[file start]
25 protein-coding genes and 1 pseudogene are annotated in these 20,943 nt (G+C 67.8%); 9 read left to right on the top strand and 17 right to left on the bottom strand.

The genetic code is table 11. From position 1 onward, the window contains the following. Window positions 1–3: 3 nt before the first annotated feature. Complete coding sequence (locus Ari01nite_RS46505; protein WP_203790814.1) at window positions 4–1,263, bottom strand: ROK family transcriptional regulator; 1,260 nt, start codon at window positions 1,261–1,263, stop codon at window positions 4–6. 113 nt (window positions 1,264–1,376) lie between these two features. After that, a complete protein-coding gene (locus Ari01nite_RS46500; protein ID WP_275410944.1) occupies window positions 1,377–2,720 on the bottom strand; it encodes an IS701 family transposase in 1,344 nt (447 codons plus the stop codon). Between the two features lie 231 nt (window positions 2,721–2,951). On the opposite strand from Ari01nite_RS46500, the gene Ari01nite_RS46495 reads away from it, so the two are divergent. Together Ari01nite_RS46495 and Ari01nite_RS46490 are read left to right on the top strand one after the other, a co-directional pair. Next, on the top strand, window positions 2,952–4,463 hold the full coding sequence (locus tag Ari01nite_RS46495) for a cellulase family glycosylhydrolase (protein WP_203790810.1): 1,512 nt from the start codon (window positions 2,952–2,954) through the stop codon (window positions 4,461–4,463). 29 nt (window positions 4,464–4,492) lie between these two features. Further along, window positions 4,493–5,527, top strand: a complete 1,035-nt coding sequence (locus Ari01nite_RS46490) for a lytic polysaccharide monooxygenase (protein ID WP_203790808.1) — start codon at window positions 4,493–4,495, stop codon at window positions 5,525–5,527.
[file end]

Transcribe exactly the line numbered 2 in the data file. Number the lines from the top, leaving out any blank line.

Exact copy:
The genetic code is table 11. From position 1 onward, the window contains the following. Window positions 1–3: 3 nt before the first annotated feature. Complete coding sequence (locus Ari01nite_RS46505; protein WP_203790814.1) at window positions 4–1,263, bottom strand: ROK family transcriptional regulator; 1,260 nt, start codon at window positions 1,261–1,263, stop codon at window positions 4–6. 113 nt (window positions 1,264–1,376) lie between these two features. After that, a complete protein-coding gene (locus Ari01nite_RS46500; protein ID WP_275410944.1) occupies window positions 1,377–2,720 on the bottom strand; it encodes an IS701 family transposase in 1,344 nt (447 codons plus the stop codon). Between the two features lie 231 nt (window positions 2,721–2,951). On the opposite strand from Ari01nite_RS46500, the gene Ari01nite_RS46495 reads away from it, so the two are divergent. Together Ari01nite_RS46495 and Ari01nite_RS46490 are read left to right on the top strand one after the other, a co-directional pair. Next, on the top strand, window positions 2,952–4,463 hold the full coding sequence (locus tag Ari01nite_RS46495) for a cellulase family glycosylhydrolase (protein WP_203790810.1): 1,512 nt from the start codon (window positions 2,952–2,954) through the stop codon (window positions 4,461–4,463). 29 nt (window positions 4,464–4,492) lie between these two features. Further along, window positions 4,493–5,527, top strand: a complete 1,035-nt coding sequence (locus Ari01nite_RS46490) for a lytic polysaccharide monooxygenase (protein ID WP_203790808.1) — start codon at window positions 4,493–4,495, stop codon at window positions 5,525–5,527.